Far From Home, directed once again by Watts (who helmed Spider-Man: Homecoming) moves at a brisk pace and never bores. Holland is really making a case that he is the perfect actor to portray a high school-aged Peter Parker and he is terrific here. Zendaya, quickly becoming a force in Hollywood, steps forward right along with him and makes MJ one of the more entertaining and likable characters in the MCU, while Gyllenhaal is a great addition, finding a way to push this story forward in a direction few are expecting it to go.
No lie, I was smiling ear-to-ear from start to finish. Screenwriters Chris McKenna and Erik Sommers stay within themselves and do not deviate from what worked so well in the first film. Building on the events which preceded the film, and adding a couple of large teasers in the credits (as always, don’t leave until the lights come on), means we likely are getting a third Holland-led Spider-Man movie sooner rather than later.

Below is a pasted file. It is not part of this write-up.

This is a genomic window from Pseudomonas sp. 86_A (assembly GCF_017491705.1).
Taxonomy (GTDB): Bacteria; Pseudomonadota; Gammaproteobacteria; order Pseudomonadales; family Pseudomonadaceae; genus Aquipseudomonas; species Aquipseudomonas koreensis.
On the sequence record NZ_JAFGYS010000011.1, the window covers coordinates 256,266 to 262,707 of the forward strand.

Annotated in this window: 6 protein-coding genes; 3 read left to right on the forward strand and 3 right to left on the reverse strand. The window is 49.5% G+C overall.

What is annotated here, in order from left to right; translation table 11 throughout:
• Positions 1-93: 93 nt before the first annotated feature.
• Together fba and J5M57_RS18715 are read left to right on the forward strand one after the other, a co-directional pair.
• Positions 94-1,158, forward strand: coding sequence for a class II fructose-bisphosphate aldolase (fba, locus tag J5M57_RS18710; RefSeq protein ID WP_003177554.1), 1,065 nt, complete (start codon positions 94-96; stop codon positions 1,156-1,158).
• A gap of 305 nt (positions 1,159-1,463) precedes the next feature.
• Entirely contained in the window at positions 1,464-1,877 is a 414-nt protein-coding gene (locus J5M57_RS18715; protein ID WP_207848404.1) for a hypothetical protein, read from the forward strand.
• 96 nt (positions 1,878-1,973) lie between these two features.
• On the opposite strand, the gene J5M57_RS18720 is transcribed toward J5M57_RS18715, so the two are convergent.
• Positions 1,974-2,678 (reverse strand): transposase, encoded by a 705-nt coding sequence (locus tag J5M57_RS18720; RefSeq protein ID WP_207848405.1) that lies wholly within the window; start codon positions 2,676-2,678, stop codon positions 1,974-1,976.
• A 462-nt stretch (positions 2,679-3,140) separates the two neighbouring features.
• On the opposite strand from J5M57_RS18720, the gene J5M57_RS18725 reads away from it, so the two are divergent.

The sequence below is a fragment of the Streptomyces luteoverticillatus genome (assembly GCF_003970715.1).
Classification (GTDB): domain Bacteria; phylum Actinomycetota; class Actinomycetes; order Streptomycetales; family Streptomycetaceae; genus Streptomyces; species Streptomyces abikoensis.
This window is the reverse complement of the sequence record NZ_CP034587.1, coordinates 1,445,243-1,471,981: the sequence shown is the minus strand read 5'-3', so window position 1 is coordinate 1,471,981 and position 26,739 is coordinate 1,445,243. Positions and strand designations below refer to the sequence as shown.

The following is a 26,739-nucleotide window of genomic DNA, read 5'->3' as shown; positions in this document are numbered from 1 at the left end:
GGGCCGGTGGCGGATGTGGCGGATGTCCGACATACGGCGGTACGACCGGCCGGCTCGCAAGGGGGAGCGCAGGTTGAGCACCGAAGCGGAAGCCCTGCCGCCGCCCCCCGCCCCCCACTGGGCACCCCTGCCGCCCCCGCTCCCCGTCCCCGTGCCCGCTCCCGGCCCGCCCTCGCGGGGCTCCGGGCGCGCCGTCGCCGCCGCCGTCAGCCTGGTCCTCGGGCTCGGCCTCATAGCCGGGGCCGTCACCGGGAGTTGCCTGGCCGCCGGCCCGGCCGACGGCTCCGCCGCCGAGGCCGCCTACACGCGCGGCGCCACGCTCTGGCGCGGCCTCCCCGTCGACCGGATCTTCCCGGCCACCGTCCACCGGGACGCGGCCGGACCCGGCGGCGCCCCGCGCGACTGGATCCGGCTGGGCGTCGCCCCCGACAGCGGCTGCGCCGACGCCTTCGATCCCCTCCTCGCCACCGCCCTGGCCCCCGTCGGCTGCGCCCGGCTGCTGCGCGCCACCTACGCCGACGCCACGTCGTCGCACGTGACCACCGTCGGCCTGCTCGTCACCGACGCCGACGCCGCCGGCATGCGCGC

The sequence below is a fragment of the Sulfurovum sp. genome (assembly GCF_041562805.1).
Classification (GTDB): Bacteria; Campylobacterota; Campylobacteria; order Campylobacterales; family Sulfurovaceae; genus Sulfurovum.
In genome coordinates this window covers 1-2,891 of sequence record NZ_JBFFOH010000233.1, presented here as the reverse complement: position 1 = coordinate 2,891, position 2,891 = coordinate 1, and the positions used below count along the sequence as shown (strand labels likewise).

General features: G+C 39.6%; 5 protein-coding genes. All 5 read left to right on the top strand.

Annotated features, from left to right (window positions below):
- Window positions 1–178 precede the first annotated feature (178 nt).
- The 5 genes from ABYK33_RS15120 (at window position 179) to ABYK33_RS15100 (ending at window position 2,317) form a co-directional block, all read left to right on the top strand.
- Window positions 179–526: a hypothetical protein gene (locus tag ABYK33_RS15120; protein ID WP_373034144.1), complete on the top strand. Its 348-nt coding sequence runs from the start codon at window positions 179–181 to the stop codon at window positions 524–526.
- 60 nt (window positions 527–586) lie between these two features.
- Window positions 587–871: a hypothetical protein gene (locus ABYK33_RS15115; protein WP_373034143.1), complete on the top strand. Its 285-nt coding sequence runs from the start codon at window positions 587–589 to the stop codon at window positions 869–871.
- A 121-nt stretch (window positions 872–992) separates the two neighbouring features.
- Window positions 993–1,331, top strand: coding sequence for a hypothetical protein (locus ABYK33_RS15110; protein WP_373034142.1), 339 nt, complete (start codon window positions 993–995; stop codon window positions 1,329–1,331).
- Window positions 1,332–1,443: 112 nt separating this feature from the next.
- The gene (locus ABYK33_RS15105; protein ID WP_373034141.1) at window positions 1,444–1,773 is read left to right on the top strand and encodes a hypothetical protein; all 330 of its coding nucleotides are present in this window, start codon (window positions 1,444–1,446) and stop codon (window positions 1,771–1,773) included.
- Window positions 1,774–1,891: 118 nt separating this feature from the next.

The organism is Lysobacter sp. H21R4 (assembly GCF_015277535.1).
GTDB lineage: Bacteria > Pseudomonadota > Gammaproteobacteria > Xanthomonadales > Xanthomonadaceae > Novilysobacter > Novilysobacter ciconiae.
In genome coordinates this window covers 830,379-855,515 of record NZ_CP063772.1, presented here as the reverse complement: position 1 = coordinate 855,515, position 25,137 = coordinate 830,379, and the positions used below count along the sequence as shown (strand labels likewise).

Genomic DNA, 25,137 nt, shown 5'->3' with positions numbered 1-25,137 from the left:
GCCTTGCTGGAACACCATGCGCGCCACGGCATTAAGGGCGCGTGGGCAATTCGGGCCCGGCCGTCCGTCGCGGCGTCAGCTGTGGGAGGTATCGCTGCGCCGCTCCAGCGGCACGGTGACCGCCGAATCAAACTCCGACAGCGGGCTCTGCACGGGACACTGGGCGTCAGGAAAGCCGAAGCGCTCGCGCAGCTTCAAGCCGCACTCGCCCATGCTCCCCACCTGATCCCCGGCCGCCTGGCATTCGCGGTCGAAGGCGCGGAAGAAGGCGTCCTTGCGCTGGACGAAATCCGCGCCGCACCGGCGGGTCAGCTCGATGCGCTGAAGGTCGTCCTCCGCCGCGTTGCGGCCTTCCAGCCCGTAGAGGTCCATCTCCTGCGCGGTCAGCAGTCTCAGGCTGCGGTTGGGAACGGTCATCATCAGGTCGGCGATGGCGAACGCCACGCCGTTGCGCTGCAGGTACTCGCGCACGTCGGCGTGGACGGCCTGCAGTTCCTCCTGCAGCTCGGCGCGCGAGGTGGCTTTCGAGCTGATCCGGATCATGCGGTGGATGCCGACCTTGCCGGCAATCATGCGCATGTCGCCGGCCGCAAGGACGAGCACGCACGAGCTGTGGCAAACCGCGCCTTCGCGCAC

I understand superhero fatigue. I do. However, Far From Home (and Homecoming) feels different than other superhero films. Sure, they play and appeal to younger audiences, but Holland has earned his acclaim, Zendaya is a star-on-the-rise, and another franchise within the MCU is thriving.
And yes, this may be the third, second Spider-Man movie of the century (following Tobey Maguire and Andrew Garfield’s franchises), but Spider-Man feels fresh, new, and exciting all over again. Haters gonna hate, but I am definitely looking forward to whatever comes next with this cast and Holland in this role.
CAST & CREW
Starring: Tom Holland, Zendaya, Samuel L. Jackson, Jake Gyllenhaal, Marisa Tomei, Jon Favreau, Jacob Batalon, Tony Revolori, Angourie Rice, Remy Hii, Martin Starr, JB Smoove, Jorge Lendeborg Jr., Cobie Smulders.
Director: Jon Watts
Written by: Chris McKenna, Erik Sommers (screenplay)
Based on the comic book series “Spider-Man”, created by Stan Lee, Steve Ditko.
Release Date: July 2, 2019